Two days before EU members states are expected to vote on whether to renew the licence for the controversial weedkiller glyphosate, representatives of the Stop Glyphosate European Citizens’ Initiative have met the European commissioner for health and food safety Vytenis Andriukaitis.
Over one million people across Europe have demanded a ban on glyphosate, an overall reduction in pesticide use, and more transparency and independence in assessments of the risks posed by pesticides.
Jorgo Riss, Greenpeace EU director, said: “The glyphosate debacle has shown that the Commission continues to put the short-term interests of chemical companies before people’s health and the environment. Its failure to act on the concerns voiced by independent scientists, parliamentarians and over a million Europeans is a disgrace. Scientific research and the experience of thousands of organic farmers show that pesticides and glyphosate are not necessary. To help restore faith in the EU, the Commission must set a path to phase out dangerous pesticides and ensure healthy food and environmentally friendly farming.”
The stopglyphosate.org petition is the fastest-ever ECI to succeed, with over one million signatures collected across Europe in five months, between February and July 2017. Under EU treaty rules, the Commission is required to meet the organisers of the pan-European initiative, while the European Parliament must hold a formal hearing.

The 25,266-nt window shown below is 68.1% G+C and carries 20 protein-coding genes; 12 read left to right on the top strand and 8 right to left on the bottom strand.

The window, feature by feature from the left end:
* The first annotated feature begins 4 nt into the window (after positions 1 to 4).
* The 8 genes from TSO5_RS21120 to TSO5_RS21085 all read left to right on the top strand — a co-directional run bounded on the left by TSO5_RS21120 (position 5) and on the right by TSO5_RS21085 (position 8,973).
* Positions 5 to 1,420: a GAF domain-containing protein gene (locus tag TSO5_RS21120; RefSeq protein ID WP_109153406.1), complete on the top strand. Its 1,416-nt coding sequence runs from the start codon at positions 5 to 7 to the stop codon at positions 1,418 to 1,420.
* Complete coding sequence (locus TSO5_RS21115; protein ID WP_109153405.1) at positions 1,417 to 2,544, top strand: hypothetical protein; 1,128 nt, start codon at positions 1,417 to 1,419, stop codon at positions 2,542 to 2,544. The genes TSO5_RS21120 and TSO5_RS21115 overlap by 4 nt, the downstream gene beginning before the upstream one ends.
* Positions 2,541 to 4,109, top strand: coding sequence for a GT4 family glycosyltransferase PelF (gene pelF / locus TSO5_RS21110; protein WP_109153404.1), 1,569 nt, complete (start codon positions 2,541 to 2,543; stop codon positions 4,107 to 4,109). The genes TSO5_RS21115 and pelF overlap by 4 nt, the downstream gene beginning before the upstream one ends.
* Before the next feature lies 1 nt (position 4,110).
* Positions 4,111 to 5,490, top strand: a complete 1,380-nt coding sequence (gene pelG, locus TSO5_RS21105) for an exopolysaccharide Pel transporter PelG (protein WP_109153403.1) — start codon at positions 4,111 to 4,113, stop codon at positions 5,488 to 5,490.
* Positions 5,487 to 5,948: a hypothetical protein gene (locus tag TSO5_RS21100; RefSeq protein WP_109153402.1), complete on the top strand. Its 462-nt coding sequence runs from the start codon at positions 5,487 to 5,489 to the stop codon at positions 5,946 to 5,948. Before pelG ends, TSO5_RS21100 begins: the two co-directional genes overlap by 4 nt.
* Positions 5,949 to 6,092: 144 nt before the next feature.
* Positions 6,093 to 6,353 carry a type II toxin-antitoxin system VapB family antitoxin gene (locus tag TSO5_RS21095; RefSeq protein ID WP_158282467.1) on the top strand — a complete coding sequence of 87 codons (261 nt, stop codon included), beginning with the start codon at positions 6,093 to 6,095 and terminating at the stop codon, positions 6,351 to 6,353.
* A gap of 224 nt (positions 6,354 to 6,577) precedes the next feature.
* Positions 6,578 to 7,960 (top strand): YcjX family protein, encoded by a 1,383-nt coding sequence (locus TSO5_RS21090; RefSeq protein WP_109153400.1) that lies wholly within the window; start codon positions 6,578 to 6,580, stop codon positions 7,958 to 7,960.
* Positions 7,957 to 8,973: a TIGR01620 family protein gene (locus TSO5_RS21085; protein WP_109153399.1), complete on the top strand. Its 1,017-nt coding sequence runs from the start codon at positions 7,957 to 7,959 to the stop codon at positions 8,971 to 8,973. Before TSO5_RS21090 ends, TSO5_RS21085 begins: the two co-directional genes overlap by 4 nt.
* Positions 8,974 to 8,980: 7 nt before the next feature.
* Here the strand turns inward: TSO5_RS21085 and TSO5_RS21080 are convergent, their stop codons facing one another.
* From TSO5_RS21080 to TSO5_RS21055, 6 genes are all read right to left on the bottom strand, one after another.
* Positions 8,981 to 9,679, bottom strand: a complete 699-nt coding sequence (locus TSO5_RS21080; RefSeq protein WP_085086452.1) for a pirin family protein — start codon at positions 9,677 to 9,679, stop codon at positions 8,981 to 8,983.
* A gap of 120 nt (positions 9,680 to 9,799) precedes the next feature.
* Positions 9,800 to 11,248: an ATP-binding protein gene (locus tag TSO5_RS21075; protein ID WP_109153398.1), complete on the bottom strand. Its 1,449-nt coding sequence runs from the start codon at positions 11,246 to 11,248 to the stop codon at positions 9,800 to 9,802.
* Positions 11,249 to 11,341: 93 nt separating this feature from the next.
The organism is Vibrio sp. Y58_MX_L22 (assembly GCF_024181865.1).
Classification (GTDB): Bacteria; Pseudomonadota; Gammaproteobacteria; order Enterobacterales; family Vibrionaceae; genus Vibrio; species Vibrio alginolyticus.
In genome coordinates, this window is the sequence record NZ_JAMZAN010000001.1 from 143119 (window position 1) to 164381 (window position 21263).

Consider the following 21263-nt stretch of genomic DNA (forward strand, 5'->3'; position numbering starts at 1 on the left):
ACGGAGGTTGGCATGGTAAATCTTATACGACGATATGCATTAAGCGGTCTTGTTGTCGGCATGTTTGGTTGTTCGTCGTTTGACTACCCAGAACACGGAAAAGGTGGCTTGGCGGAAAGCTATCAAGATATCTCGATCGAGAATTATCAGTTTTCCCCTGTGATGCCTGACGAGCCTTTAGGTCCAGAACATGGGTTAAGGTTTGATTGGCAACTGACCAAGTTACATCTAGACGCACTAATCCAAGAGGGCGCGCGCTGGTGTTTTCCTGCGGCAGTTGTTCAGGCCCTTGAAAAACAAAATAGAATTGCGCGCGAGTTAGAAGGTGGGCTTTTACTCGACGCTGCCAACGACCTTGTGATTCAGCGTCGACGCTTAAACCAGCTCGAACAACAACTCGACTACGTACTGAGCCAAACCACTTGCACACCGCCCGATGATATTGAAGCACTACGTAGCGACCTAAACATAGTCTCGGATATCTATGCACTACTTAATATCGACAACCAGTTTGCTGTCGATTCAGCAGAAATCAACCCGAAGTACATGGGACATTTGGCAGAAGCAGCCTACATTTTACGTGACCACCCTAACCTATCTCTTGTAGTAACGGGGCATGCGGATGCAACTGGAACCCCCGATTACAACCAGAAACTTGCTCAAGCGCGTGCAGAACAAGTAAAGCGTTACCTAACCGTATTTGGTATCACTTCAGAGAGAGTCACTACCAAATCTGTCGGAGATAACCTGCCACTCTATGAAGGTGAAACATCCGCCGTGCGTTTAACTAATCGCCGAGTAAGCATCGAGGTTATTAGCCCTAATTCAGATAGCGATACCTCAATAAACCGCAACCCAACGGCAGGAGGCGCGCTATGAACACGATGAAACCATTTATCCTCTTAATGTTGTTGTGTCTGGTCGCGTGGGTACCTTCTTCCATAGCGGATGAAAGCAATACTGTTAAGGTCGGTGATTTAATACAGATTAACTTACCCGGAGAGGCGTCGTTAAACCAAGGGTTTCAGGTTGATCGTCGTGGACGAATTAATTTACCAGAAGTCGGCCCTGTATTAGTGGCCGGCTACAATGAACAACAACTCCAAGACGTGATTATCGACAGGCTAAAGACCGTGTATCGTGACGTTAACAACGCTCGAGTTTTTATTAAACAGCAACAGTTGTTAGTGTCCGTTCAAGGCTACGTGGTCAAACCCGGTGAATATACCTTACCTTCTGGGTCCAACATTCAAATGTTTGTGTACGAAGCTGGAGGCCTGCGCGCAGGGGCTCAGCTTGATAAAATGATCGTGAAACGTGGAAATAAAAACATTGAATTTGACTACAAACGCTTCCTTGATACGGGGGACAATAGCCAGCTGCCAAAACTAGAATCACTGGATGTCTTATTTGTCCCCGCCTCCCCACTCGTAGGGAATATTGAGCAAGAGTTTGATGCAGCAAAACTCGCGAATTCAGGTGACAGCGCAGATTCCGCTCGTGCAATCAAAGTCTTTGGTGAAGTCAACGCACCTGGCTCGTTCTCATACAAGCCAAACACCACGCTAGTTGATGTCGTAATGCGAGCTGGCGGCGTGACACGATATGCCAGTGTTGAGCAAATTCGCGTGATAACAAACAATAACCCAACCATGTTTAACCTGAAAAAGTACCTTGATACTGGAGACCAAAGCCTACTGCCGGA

The EU licence for glyphosate runs out on 15 December 2017. The European Commission has proposed renewing EU approval for another ten years, based on European Food Safety Authority (EFSA) and European Chemicals Agency (ECHA) evaluations. The World Health Organisation’s cancer experts have said glyphosate causes cancer in animals and is a probable cause of cancer in humans.
Serious concerns have been raised about the influence glyphosate manufacturers may have had on the EU’s evaluation of the risks linked to glyphosate. EFSA has come under fire after it was revealed that large sections of its glyphosate assessment rejecting independent scientific evidence werecopied from an application submitted by Monsanto.
Four countries (France, Italy, Austria and Luxembourg) have said they will vote against the Commission’s proposal, and others such as Germany are expected to abstain. The European Parliament is expected to pass aresolution demanding a phase out of glyphosate.
Eight countries (France, Italy and Luxembourg, supported by Germany, Netherlands, Sweden, Denmark and Slovakia) have also called on the Commission to initiate a debate on a “more transparent, more effective and safer assessment of chemical substances”. France also has a national plan to reduce pesticide use over the coming years.
Note: For more information on the glyphosate decision-making process, please refer to this timeline.
David Schwartz – ECI Coordinator, WeMove.EU: +32 (0)486 078342, [email protected]
Mark Breddy – Head of communications, Greenpeace EU: +32 (0)496 156229, [email protected]